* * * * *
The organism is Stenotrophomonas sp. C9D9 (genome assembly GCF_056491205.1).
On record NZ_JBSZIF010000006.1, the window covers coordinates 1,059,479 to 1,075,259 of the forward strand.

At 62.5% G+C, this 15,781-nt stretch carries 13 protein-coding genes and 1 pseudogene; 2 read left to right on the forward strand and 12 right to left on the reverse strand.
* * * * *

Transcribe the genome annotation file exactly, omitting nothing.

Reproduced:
The organism is Stenotrophomonas sp. C9D9 (genome assembly GCF_056491205.1).
On record NZ_JBSZIF010000006.1, the window covers coordinates 1,059,479 to 1,075,259 of the forward strand.

At 62.5% G+C, this 15,781-nt stretch carries 13 protein-coding genes and 1 pseudogene; 2 read left to right on the forward strand and 12 right to left on the reverse strand.